Thursday, February 07, 2008

Institutional Power and booing at CPAC

Jimmy at the Sundries Shack is a movement conservative and has been liveblogging this afternoon at CPAC. He is confirming that there is booing of McCain, the presumptive GOP nominee

I could definitely hear booing and what appeared to be John McCain hitting the

I will go beyond my scope of experience and expertise and offer a hypothesis as to why it is smart for hard core conservatives to be booing McCain today at CPAC within an instititional power framework. I may be completely wrong about the relative strength of factions and interest group politics, but I think this could be a smart decision within a certain framework.

But before we go forward, let's take a look at the generic political situation as it stands today.

* Democrats are generically trusted and favored on all issues
* Democrats are highly engaged and motivated
* Democrats are basically happy with either candidate and the preferences are between good and better, as Shamanic noted in her post earlier this afternoon
* Both Democratic candidates are able to fundraise to a ridiculous degree

* President Bush is toxic to anyone outside of the GOP base
* The Republican Party is fractured with multiple white knight saviors falling asleep, mobbing and lawyering up, or running out of their kids' inheritance to spend
* Any GOP nominee will face a party of single interest groups
* Traditional money advantages have dissipated
* Independent and moderate voters are heavily aligning with Democratic leaning groups in both preferences and behavior
* Internal party dynamics are in a short term positive feedback loop that favors party hardliners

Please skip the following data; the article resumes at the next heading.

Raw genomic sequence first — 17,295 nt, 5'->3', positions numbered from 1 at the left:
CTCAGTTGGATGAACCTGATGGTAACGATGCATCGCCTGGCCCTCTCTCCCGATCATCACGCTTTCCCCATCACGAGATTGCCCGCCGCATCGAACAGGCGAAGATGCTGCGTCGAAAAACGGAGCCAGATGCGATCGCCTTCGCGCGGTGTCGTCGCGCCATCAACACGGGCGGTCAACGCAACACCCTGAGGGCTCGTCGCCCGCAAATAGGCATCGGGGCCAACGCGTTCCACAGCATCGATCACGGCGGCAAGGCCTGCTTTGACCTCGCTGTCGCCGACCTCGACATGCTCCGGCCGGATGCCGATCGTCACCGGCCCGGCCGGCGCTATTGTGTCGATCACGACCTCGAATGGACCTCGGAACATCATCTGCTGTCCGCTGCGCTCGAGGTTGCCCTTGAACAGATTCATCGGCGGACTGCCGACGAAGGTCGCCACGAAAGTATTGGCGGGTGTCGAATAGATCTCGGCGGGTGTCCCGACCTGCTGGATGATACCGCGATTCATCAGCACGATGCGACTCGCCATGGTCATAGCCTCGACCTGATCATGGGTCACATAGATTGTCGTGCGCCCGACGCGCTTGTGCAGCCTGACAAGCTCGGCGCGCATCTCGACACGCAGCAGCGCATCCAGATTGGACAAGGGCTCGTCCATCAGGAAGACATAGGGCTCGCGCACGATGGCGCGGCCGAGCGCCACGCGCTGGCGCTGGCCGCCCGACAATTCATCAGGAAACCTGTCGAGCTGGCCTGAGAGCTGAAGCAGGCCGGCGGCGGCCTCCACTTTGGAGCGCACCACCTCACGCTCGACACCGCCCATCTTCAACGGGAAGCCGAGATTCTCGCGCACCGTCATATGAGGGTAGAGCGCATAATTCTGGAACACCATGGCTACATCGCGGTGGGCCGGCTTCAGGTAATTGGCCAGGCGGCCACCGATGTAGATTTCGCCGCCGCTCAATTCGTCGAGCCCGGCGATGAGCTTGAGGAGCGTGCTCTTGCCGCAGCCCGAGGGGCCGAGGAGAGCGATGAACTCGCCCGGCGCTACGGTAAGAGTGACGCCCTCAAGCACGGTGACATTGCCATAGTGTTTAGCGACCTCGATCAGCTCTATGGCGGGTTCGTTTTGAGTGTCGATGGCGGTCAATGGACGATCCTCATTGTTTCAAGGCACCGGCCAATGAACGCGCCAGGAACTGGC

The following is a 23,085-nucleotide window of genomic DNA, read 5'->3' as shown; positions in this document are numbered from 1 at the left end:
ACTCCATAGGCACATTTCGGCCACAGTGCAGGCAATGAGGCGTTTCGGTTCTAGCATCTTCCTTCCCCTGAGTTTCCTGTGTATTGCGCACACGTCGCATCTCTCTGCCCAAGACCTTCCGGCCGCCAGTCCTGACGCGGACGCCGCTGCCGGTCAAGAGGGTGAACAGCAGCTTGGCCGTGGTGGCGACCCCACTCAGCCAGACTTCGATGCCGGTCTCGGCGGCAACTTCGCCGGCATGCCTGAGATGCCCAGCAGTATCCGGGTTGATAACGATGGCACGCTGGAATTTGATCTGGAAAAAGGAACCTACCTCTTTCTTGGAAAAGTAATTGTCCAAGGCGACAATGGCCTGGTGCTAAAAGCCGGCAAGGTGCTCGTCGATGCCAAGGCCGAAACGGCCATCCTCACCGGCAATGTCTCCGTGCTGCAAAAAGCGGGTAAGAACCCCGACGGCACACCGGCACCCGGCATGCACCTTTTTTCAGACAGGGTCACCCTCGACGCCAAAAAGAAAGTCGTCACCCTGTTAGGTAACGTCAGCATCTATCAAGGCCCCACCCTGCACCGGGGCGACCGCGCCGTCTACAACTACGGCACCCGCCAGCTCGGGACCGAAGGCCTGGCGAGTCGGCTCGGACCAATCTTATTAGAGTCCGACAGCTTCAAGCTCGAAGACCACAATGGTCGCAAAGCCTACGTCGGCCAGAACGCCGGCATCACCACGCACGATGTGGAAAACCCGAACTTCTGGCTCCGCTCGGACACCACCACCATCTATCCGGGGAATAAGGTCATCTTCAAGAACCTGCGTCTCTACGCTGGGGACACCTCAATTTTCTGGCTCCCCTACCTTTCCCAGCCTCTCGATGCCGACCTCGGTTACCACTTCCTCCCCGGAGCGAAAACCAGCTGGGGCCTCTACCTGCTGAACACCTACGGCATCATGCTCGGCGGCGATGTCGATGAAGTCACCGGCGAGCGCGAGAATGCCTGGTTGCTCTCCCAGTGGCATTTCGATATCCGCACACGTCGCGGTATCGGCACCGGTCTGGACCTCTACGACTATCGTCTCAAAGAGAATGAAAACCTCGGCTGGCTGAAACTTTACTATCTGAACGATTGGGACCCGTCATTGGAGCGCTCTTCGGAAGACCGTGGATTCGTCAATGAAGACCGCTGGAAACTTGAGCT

Throw in a weakening economy, massive public distrust and disgust about Iraq, and you have to conclude that this will be a very tough year for any Republican to win irregardless of who the nominee is. The incentive to be a team player in order to be rewarded with some policy, patronage and pork goodies after a winning campaign is fairly low as the probability of a win is fairly low. A win could happen and at that point the credible threat of complete political marginalization has real costs to anyone outside the tent and pissing in.

But if you concede the probability of a win is fairly low and you believe that successful politics is a multi-iteration game than positioning oneself as not being responsible for the loss as an active player OR being the crucial marginal group whose support was needed but not found is a good way to enhance one's power. Then in 2012 or 2016, everyone will be seeking to kiss your ass and fulfill your policy requirements in order to avoid losing this critical part of a winning coalition.

If this game is played correctly, it is a great way to avoid being the coalitional chump for several electoral cycles. And hell, it is fairly low cost and enjoyable at the same time.

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